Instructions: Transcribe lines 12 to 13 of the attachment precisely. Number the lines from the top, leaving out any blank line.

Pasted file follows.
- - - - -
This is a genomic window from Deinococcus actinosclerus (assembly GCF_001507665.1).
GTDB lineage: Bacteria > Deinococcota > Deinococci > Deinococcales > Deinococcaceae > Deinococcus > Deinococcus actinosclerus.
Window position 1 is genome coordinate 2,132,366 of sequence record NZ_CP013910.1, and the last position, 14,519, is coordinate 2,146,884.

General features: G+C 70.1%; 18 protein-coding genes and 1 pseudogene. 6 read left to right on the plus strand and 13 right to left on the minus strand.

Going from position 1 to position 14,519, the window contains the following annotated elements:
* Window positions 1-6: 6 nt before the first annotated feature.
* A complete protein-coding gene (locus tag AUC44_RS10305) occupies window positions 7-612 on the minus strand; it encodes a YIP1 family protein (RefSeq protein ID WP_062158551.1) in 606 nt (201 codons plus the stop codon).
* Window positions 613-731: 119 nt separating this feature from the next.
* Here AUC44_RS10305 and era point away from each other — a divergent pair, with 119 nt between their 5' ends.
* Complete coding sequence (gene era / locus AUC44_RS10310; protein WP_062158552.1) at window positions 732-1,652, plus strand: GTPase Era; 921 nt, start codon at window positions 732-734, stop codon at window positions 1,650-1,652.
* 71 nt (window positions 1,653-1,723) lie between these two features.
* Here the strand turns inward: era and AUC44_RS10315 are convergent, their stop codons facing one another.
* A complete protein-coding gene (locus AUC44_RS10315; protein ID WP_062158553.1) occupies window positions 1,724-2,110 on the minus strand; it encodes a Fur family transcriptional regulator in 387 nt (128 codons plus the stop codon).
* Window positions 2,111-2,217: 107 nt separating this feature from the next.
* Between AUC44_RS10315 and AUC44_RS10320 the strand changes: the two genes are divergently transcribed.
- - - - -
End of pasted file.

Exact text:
* Here the strand turns inward: era and AUC44_RS10315 are convergent, their stop codons facing one another.
* A complete protein-coding gene (locus AUC44_RS10315; protein ID WP_062158553.1) occupies window positions 1,724-2,110 on the minus strand; it encodes a Fur family transcriptional regulator in 387 nt (128 codons plus the stop codon).